LATELY I’ve been thinking a lot about gratitude – sprung from Latin, connoting thankfulness, and trooping through old French and medieval Latin to arrive, in our century, as “the state of feeling grateful” as Collins Online defines it. There is something heart-warming about a word that retains its original meaning throughout the ages, working as a linguistic anchor in this age of rapid semantic shifts. Gratitude is my resting point in these final hectic days before I fly to New York for the biggest writing adventure of my life. The adventure interweaves three strands – field research, the New York Pitch Conference, and a manuscript appraisal project. If you’re guessing this whirlwind adventure sounds expensive, you’d be right. Coming in at around eight thousand dollars, I received about one eighth from a traditional source, and much of the remainder from a surprising and unorthodox source. Standing behind the source is a grisly story, pockmarked with fear and anxiety. But first – to the writing adventure.
Come Saturday the 22nd of September, I’ll be flying into JFK and testing an Airbnb at Queens before catching a train south to Philadelphia for three days of research. Over by Eastern State Penitentiary, I’ll immerse myself in the grotty, decaying atmosphere of a century-old prison, explore a cultist cave in Wissahickon Trail Park, and knock on the door of a private psychiatric institution. Late Tuesday I’ll return to NYC, meet my Australian friend, writer and conference companion, Suzie Strong, and together we’ll shoot the elevator up to the 16th floor of Manhattan’s 520 Eighth Avenue, Ripley Grier studios, to brave it out with twenty-plus other conference attendees, also signed up for September 2018 New York Pitch Conference. Run each quarter by Michael Neff and a suite of industry professionals, the conference has its own wiki entry, and is extensively marketed at http://newyorkpitchconference.com. For four consecutive days, mornings are taken up with workshops, and afternoons involve pitching to editors from major publishing houses including Penguin, Harper Collins, Random House, and St Martins’ Press. The goal is to pique editors’ interest sufficiently that they ask to read your manuscript. Though we may not all succeed in this, it’s a fairly sure bet we’ll make new friends and forge vital industry connections that, if nurtured sufficiently, could lead to a publishing deal later on. In any case, there is much to be said for pitching to improve the manuscript itself, and there’s sure value in learning how to transcend the fear of rejection and relax into the abyss.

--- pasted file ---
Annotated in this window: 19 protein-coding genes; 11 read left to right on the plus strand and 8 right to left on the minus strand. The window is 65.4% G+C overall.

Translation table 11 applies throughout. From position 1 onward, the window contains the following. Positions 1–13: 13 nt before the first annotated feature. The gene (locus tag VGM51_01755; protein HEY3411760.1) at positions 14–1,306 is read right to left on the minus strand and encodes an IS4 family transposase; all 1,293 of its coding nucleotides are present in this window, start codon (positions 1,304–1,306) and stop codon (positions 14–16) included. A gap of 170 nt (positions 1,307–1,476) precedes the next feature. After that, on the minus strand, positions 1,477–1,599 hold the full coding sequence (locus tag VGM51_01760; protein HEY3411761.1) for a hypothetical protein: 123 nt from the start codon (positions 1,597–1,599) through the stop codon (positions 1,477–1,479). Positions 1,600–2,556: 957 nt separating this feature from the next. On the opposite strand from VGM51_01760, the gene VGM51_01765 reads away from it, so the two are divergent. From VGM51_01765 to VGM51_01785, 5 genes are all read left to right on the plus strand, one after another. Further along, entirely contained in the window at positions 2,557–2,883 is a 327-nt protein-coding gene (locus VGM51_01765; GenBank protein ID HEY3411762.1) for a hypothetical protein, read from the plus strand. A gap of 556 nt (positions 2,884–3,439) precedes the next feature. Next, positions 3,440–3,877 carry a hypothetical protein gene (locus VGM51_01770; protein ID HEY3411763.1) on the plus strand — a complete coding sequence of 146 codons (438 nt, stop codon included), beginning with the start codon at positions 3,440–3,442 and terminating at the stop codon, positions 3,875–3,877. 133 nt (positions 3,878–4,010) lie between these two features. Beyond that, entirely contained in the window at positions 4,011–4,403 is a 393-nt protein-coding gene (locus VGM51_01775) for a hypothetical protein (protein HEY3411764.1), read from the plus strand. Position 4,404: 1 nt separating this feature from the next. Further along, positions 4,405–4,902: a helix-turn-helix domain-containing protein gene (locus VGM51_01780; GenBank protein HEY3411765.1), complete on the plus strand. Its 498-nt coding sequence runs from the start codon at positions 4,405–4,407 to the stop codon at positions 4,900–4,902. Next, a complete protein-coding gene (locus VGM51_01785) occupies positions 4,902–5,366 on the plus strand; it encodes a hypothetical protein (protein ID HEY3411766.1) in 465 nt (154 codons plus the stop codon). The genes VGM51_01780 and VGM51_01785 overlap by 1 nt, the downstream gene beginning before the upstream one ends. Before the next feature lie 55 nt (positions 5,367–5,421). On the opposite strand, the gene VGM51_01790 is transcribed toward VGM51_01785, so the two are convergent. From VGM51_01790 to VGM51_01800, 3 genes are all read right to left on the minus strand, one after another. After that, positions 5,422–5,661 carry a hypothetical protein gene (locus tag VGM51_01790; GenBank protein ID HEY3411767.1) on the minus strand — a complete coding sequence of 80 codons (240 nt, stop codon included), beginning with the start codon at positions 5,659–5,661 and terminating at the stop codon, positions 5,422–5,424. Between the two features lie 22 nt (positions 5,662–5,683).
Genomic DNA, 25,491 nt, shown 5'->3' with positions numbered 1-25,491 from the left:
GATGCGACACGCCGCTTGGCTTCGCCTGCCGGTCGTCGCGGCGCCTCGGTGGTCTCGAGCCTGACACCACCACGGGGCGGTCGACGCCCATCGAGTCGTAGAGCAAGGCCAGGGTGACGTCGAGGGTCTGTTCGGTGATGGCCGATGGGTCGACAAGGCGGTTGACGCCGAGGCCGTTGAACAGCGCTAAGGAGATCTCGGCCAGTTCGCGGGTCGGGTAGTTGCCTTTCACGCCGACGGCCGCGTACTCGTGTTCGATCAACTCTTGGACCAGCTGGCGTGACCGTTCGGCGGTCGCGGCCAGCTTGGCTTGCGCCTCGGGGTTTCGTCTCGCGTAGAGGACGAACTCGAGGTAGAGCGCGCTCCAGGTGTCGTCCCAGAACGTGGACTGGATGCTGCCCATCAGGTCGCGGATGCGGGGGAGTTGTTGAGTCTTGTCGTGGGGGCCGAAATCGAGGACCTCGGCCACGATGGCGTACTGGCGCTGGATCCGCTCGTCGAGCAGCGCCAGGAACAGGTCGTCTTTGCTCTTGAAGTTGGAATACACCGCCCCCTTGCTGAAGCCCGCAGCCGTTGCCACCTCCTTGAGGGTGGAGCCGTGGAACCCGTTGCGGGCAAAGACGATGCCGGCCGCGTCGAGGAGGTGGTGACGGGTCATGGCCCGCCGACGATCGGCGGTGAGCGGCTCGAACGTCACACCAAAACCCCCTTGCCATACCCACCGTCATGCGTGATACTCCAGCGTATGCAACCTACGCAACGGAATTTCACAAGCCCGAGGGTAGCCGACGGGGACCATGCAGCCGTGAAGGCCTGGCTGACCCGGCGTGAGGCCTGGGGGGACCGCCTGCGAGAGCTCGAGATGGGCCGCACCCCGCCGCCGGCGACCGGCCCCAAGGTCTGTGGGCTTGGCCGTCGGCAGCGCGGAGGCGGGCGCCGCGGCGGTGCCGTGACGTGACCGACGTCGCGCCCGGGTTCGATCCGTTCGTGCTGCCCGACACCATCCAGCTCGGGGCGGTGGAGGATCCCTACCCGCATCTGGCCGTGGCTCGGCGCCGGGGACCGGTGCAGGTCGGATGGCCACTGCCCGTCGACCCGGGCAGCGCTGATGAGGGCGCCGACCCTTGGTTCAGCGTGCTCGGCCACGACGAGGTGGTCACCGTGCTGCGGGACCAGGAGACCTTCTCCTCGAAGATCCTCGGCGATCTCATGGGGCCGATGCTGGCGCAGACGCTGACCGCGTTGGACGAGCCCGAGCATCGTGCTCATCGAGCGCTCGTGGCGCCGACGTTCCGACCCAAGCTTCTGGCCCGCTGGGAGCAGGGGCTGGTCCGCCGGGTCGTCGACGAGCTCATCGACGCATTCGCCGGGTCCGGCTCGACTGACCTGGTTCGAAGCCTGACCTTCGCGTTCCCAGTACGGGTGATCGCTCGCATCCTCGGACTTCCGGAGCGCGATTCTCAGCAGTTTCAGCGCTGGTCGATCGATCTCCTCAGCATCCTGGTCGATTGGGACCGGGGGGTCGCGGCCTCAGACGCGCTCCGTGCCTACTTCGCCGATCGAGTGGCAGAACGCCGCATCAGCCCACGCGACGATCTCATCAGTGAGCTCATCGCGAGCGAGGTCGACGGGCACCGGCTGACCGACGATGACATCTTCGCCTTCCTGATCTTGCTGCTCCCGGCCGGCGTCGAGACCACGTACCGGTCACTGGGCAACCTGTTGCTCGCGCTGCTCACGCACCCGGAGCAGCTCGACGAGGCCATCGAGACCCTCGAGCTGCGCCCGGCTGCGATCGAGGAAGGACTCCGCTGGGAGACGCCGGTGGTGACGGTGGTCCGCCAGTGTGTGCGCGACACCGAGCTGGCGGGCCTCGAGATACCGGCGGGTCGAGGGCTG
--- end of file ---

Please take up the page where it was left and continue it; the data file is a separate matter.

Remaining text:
Ripley Grier Studios in Manhattan
With our fourth and final pitch wrapped up on Sunday, we’ll chase down a tasty American gastropub before departing to our various destinations – New York, regional America, Canada, and Australia. By Monday morning, I’ll be riding the autumn-leaf express, the Adirondack Amtrak, north into the Canadian province of Quebec. Montreal forms the location of my protagonists’ early life, and my specific haunts will include the Ravenscrag mansion, Mount Royal hillside cemetery, and Olympic facilities for the 1976 Games. Once I’m back in Australia, I’ll integrate the research into my writing, and work with Christine Stewart, commissioned by Manuscript to Market, to help writers polish their manuscripts. Next I’ll be crafting agent query letters. If I am fortunate enough, I’ll sign with an agent who will seek out a publisher.
Vieux-Port de Montreal